Similarly, Walpole attempted to appropriate micro-architecture for use at Strawberry Hill. Writing to Sir William Hamilton he noted, “For this year past I have been projecting a chimney in imitation of the tomb of Edward the Confessor, and had partly given up, of finding how enormously expensive it would be”._ Much cheaper, but equally authentic, in design at least, was the wallpaper used to cover the entrance hall. The paper engaged with the Gothic theme: “imagine the walls covered with (I call it paper, but it is really paper painted in perspective to represent) Gothic fretwork”._ Later in A Description, Walpole noted that the paper was “painted by one Tudor, from the Screen of Prince Arthur’s tomb in the cathedral at Worcester”._ This paper, therefore, offered Walpole an affordable means of recreating the ‘gloomth’ of medieval architecture._

Unfortunately the printed material that recorded Gothic ecclesiastical edifices did not convey the scale or medium in which the medieval model was executed. In 1753 he noted in a letter to Bentley that “Prince Arthur’s tomb, from whence we took the paper for the hall and staircase, to my great surprise, is on a less scale than the paper and is not of brass but stone, and that wretchedly whitewashed”._ Although Walpole was harsh in the criticism and rejection of Bentley’s designs for the Library, the work sponsored by his strict imitation of antiquity lacked the authenticity of its models. Consequently, his aim to execute Strawberry Hill using accurate Gothic components was spectacularly deflated, and the letter to Bentley in 1753 illustrates the humbling effect it had on Walpole._

Additionally, there was a fundamental problem with Walpole’s use of Gothic architectural sources. He and his Strawberry Committee approved the use of architectural features out of their original context or function whereby tombs were used as fireplaces in bedrooms. The accuracy of this micro-architecture mattered, but any respect for a model from the thirteenth or fourteenth century as a whole not to be separated from its genuine setting or function was still absent._ The most arbitrary and spectacular deployment of motifs was in the Holbein Chamber, where “the ceiling is taken from the queen’s dressing room at Windsor. The chimney-piece, designed by Mr. Bentley, is chiefly taken from the tomb of archbishop Warham at Canterbury […] the pierced arches of the screen from the gates of the choir at Rouen; the rest of the screen was designed by Mr. Bentley”._

Walpole did not accept that the misappropriation and disjointed reuse of Gothic architecture at Strawberry Hill affected its authenticity, and he maintained, “The designs of the inside and the outside are strictly ancient”._ Despite the emphasis that was placed upon authenticity, Walpole admitted that in the Breakfast Room “the chimney-piece and windows are not true gothic, but were designed by Mr. W. Robinson of the Board of Works, before there was any design of farther improvements to the house”._ This clearly indicates that the authenticity of Gothic architecture was an idea that Walpole developed and crystallised once the Strawberry Hill project was under way. At best, it was confined wholly to a visual parity with medieval examples, rather than scale, material or function.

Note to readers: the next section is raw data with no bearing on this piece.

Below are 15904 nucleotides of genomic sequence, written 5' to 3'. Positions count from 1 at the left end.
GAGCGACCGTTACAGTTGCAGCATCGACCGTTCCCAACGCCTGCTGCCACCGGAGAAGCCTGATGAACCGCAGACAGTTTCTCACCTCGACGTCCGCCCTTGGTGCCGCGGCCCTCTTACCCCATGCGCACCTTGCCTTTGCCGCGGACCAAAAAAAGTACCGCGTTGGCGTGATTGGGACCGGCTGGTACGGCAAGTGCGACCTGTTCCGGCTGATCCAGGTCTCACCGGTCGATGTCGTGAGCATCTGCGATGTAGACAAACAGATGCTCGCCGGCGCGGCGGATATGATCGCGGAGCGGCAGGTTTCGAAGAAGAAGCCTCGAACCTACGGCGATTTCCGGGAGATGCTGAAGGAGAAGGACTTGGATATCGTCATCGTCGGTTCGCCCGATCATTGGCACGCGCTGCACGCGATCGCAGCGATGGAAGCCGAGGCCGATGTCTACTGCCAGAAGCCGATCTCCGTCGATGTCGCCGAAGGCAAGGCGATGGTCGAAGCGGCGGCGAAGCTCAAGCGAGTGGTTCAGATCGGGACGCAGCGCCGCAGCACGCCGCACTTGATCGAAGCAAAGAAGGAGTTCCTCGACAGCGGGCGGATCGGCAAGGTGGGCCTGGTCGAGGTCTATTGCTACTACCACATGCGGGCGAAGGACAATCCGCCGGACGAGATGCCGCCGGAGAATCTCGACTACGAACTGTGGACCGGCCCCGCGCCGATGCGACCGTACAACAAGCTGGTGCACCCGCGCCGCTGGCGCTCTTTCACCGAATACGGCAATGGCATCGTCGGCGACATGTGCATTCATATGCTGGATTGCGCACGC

This parity allowed Walpole to argue that “I erected an old house, not demolished one”._ Moreover, instead of criticising Walpole for his superficially antiquarian Gothic, the respected antiquary, William Cole looked forward to taking “a walk in your gallery and give a peep into the round chamber, I shall then more than ever fancy I am in some castle in King Edward III’s time”._ In a manner similar to The Castle of Otranto, the Gothic in Strawberry Hill formed a playground for romantic reconstructions of the past.

Later reflections

Despite all of the effort that went into assuring the authenticity of the architecture and fittings at Strawberry Hill, Walpole recognised that:

Mr. Wyatt has made him [a Mr. Matthew] too correct a Goth not to have seen all the imperfections and bad execution of my attempts; for neither Mr. Bentley nor my workmen had studied the science [of Gothic], and I was always too desultory and impatient to consider that I should please myself more by allowing time, than by hurrying my plans into execution before they were ripe. My house therefore is but a sketch by beginners._

Six years later he admitted, “every true Goth must perceive that they [the rooms at Strawberry Hill] are more works of fancy than of imitation”._

Notwithstanding Walpole’s regret over the more whimsical examples of Gothic fireplaces and decoration, he played a key role in developing the respectable position of Gothic within the current architectural practice. Even though Walpole, his workmen and Bentley were not as proficient in the science of Gothic as his ambitions of authenticity required, Strawberry Hill advanced Gothic architecture and furnishings from Langley’s experiments.